Wii Fit holds off Wolverine for a second week to remain top of the UK all-formats chart.
It's easy to forget in these days of plastic Les Pauls, colour-coded drum kits, flashing dance mats and wireless microphones, but the very first music game had little to do with pretending to be a rock star. Instead, you tapped buttons in time with some Sesame Street hip-hop, in order to make an awesome, beanie-wearing dog rap his paper-thin heart out. And, if you performed well enough, you'd get the girl who, in this case, happened to be a sunflower. It was imaginative, leftfield, cute, weird and beautiful: everything that videogames should aspire to be. And yet, PaRappa the Rapper's wildly creative approach to interactive music has almost no legacy in contemporary videogames.
Rhythm Paradise is a game that appropriates the spirit of PaRappa, if not his format or musical style. Here you'll find yourself shaking the guiro-shaped tail of a female lizard in time with the roll of a rumba in order to attract a mate. You'll assume the role of a Russian military stork, triumphantly flicking your beak into the air on the command of your feathery captain. You'll croon a stream of a capella notes in a young male voice trio, echo the lines of a J-Pop star as a besotted fanboy monkey, and stomp the ground as a hook-backed farmer harvesting turnips.
What you won't be doing is pretending you're Kurt Cobain, Slash or Lars Ulrich. At least, you can pretend you're Kurt Cobain, Slash or Lars Ulrich, but only in the unlikely scenario that they've secured a job in a factory assembling kickass robots in time to the clunk of machinery, or as fighter pilots shooting down spaceships with hot lasers to a chiptune drumbeat.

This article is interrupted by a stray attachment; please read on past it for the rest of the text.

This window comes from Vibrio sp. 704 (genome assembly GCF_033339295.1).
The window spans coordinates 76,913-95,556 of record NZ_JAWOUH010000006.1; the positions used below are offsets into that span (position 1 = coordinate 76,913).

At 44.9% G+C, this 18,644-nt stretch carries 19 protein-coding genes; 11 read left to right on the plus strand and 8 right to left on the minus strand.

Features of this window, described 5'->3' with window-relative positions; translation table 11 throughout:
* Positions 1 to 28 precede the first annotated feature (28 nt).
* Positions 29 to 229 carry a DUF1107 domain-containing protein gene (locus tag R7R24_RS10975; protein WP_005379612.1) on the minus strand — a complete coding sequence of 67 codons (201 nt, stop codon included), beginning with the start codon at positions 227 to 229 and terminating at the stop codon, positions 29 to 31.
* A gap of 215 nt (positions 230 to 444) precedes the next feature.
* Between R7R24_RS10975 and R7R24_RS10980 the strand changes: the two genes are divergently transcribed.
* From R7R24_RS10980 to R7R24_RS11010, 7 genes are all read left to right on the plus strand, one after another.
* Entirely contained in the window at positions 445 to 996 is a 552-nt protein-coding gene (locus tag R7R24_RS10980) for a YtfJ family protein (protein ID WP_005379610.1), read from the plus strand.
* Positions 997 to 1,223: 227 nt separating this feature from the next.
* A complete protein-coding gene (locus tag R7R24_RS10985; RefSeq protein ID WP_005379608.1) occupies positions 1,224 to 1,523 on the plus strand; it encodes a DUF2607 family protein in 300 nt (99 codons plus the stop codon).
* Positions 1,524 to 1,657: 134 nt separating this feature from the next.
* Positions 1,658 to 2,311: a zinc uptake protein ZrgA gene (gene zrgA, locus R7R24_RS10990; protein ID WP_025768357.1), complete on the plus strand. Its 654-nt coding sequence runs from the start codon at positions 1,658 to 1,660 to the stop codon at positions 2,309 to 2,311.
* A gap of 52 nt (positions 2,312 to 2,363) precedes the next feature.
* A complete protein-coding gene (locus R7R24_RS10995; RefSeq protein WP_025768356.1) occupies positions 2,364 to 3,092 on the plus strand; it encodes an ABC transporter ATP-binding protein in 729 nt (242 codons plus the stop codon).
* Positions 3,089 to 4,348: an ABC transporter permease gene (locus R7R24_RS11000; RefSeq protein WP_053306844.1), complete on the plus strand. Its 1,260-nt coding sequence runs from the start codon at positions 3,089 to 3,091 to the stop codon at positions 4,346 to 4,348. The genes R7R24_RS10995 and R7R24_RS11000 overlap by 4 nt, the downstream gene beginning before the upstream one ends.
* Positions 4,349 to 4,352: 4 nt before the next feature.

Nintendo has rolled out a bunch of release dates for this summer's first-party software titles.
Nintendo has revealed release dates for lots of major upcoming first-party Wii and DS games.
Afrika almost became king of the Japanese chart-jungle this week, but was beaten to the throne by quirky DS music game Rhythm Tengoku Gold (Rhythm Heaven here).
Possibly the most important thing to tell you about Rhythm Tengoku Gold is that I adore it despite not being brilliant at it. That's a wonderful achievement for any game. Best of all, its being on the DS, and a resolutely one-player, on your own, hidden from embarrassment sort of thing, you don't have to be not-brilliant at it in front of anyone else. You can keep Guitar Hero, Rock Band, and whatever else, because I've got my onion flipping, ghost rock band playing, robot filling, iguana wooing, Easter Island burping, pencil sketch singing festival of gibberish, and I'm delighted with it.
You may remember the original Rhythm Tengoku on the GBA, although don't feel bad if you don't. It was pretty obscure, available only by import from Japan, and defiantly in Japanese. But it was a rare joy. It reached its sliver of Western notoriety thanks to coming from the same team within Nintendo responsible for Wario Ware. And that's a reason to take notice. Like its predecessor, the DS sequel is a collection of mini-games all based around maintaining rhythm in the most absurd circumstances. While the GBA required nothing more than pressing A, the DS version combines tapping on the screen, holding the stylus down, or sweeping the stylus in a quick upward glide. So, still reasonably simple.
Each game consists of two stages: the tutorial, and the challenge. The tutorial teaches you exactly what you're meant to be doing in this game, but of course this is in Japanese, so here we have a period of trial-and-error, attempting to fathom what's needed. There's an English version coming, and part of me wonders if some of the fun will be missing when it's written there for me straight away. And then another, more intelligent part of me slaps the first part and points out how frustrating it is, as you yell bemused at the screen, "I DON'T KNOW WHAT YOU WANT FROM ME!"